Phil will be speaking with Nathan Morris of NIAB as part of the Kellogg’s Origins group talk: ‘On Farm Cover Crop Trials - making sustainability work in practice’, at 13.00 in the Seminar Barn on Thursday.
Nathan Morris (UK)
Nathan Morris studied for a PhD in Plant Sciences at the University of Reading looking at establishing arable crops in UK cereal stubbles using strip tillage. Nathan now works at NIAB as the Farming Systems and Soils Specialist. Particular interests and expertise include developing farming systems to improve soil structure and stability whist maintaining crop productivity and understanding nutrient dynamics for efficient crop production. Wider interest in identifying crop ideotypes with improved performance under non-inversion tillage approaches that would provide more stable yields and potentially offer improved drought or disease tolerance within production systems. Nathan has published a number of papers on farming and tillage systems including a review paper on the adoption of non-inversion tillage that was published in Soil and Tillage Research. Nathan is a full member of the British Society of Soil Science and the International Fertiliser Society and holds full Fertiliser Advisors Certification (FACTS).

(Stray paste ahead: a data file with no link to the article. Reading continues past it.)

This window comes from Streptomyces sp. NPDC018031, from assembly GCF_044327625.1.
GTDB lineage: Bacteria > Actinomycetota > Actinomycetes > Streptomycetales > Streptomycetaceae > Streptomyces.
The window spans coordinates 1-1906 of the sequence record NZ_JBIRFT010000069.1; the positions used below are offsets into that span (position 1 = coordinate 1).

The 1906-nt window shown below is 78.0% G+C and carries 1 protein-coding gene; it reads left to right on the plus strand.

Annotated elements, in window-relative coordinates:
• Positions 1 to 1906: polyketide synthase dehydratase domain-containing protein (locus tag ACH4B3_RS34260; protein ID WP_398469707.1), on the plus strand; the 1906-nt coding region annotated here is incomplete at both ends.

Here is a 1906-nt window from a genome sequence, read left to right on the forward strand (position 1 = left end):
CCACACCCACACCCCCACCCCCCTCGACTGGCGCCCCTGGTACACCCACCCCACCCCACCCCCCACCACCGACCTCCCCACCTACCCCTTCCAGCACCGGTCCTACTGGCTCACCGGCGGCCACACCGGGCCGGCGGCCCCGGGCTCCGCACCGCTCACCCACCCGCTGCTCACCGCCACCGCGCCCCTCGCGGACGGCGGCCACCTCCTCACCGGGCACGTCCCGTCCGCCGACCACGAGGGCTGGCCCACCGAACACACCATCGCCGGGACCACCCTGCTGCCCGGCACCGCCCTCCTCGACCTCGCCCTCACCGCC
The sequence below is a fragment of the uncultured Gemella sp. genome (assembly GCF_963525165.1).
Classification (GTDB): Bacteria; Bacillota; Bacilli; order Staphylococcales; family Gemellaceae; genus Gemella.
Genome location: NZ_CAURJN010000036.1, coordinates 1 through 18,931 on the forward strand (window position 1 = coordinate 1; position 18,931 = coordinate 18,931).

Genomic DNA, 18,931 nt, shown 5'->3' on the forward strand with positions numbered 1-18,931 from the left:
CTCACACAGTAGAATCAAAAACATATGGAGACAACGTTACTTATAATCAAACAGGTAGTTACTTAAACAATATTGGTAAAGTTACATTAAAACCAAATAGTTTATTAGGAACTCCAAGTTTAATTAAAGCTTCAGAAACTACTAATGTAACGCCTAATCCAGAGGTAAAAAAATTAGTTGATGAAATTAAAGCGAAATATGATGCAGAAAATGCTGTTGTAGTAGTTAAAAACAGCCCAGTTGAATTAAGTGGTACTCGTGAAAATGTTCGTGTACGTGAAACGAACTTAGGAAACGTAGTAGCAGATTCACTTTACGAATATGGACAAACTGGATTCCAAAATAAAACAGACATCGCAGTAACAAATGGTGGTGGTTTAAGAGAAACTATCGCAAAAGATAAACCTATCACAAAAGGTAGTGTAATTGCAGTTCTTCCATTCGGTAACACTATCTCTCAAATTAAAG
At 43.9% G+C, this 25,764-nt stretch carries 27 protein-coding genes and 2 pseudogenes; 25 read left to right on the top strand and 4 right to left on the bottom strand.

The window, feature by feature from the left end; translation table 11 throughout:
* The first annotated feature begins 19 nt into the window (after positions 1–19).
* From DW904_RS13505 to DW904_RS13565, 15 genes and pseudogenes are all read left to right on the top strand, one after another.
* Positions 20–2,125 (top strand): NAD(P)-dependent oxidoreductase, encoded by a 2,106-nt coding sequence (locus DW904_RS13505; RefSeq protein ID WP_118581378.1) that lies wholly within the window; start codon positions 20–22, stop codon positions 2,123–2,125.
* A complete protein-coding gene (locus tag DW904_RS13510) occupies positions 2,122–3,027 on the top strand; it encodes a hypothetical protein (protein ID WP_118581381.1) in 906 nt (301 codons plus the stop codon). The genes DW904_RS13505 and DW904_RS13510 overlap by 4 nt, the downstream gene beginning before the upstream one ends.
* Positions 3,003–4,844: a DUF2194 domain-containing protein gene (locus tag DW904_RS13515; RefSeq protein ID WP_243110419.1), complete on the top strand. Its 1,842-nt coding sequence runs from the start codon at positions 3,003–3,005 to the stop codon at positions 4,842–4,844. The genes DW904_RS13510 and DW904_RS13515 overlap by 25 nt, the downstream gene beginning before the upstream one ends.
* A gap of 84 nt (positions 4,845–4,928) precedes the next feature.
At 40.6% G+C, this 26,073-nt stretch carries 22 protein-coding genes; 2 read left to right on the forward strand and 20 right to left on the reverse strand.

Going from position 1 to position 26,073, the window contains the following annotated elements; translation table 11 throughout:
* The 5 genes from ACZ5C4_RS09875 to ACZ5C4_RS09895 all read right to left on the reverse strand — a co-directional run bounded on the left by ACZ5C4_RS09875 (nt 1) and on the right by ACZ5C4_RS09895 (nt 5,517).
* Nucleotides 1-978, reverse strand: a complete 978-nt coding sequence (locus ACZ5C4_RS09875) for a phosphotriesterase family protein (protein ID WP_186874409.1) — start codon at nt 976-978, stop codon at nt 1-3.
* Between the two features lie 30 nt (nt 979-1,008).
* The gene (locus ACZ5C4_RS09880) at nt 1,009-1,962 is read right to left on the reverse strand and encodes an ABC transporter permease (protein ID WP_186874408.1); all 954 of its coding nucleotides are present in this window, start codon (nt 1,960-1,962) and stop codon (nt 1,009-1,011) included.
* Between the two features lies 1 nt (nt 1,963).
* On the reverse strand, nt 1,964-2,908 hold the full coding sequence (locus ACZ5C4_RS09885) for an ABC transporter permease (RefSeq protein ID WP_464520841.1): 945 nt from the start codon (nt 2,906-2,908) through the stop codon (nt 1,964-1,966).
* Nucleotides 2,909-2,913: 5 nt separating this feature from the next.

Nathan will be speaking with Phil Jarvis of NIAB as part of the Kellogg’s Origins group talk: ‘On Farm Cover Crop Trials - making sustainability work in practice’, at 13.00 in the Seminar Barn on Thursday.
Dr Lynda Deeks
Lynda is an experienced soil scientist with interests in the causes and controls of soil compaction and mitigation of soil erosion. Currently she is also a NERC Horticulture Knowledge Exchange Fellow. Within her Fellowship role Lynda is helping to encourage stronger collaboration between the horticulture, potato and science sectors in order to improve sector relevant science and its dissemination.
Lynda will be talking with her Cranfield University colleagues at 9.30 on Thursday, in the Soil Tent.